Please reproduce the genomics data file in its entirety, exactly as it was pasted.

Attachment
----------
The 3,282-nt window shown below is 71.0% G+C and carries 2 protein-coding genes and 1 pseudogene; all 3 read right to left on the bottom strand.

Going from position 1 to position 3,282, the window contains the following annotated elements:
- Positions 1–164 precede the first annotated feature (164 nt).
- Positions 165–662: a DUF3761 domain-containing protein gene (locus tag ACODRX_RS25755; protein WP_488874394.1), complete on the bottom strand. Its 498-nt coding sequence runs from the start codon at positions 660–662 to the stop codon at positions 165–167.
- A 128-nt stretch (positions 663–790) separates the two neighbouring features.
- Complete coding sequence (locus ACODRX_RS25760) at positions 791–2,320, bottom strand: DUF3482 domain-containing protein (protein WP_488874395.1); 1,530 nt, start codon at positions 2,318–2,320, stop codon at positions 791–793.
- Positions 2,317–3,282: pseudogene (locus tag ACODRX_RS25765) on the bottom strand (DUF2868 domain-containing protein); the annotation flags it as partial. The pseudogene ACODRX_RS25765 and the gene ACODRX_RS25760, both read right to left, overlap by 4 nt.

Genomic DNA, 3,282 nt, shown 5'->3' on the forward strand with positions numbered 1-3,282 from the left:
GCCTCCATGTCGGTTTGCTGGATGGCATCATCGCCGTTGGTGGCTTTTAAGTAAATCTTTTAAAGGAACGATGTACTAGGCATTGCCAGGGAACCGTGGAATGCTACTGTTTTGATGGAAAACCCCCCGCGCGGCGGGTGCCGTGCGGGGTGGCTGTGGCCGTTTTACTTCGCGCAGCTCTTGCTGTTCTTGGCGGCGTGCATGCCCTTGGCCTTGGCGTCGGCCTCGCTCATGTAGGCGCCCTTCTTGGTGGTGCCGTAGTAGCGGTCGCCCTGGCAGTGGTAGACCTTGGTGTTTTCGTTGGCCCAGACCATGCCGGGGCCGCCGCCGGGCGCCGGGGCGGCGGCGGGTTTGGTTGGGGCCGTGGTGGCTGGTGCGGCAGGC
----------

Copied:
The 3,282-nt window shown below is 71.0% G+C and carries 2 protein-coding genes and 1 pseudogene; all 3 read right to left on the bottom strand.

Going from position 1 to position 3,282, the window contains the following annotated elements:
- Positions 1–164 precede the first annotated feature (164 nt).
- Positions 165–662: a DUF3761 domain-containing protein gene (locus tag ACODRX_RS25755; protein WP_488874394.1), complete on the bottom strand. Its 498-nt coding sequence runs from the start codon at positions 660–662 to the stop codon at positions 165–167.
- A 128-nt stretch (positions 663–790) separates the two neighbouring features.
- Complete coding sequence (locus ACODRX_RS25760) at positions 791–2,320, bottom strand: DUF3482 domain-containing protein (protein WP_488874395.1); 1,530 nt, start codon at positions 2,318–2,320, stop codon at positions 791–793.
- Positions 2,317–3,282: pseudogene (locus tag ACODRX_RS25765) on the bottom strand (DUF2868 domain-containing protein); the annotation flags it as partial. The pseudogene ACODRX_RS25765 and the gene ACODRX_RS25760, both read right to left, overlap by 4 nt.

Genomic DNA, 3,282 nt, shown 5'->3' on the forward strand with positions numbered 1-3,282 from the left:
GCCTCCATGTCGGTTTGCTGGATGGCATCATCGCCGTTGGTGGCTTTTAAGTAAATCTTTTAAAGGAACGATGTACTAGGCATTGCCAGGGAACCGTGGAATGCTACTGTTTTGATGGAAAACCCCCCGCGCGGCGGGTGCCGTGCGGGGTGGCTGTGGCCGTTTTACTTCGCGCAGCTCTTGCTGTTCTTGGCGGCGTGCATGCCCTTGGCCTTGGCGTCGGCCTCGCTCATGTAGGCGCCCTTCTTGGTGGTGCCGTAGTAGCGGTCGCCCTGGCAGTGGTAGACCTTGGTGTTTTCGTTGGCCCAGACCATGCCGGGGCCGCCGCCGGGCGCCGGGGCGGCGGCGGGTTTGGTTGGGGCCGTGGTGGCTGGTGCGGCAGGC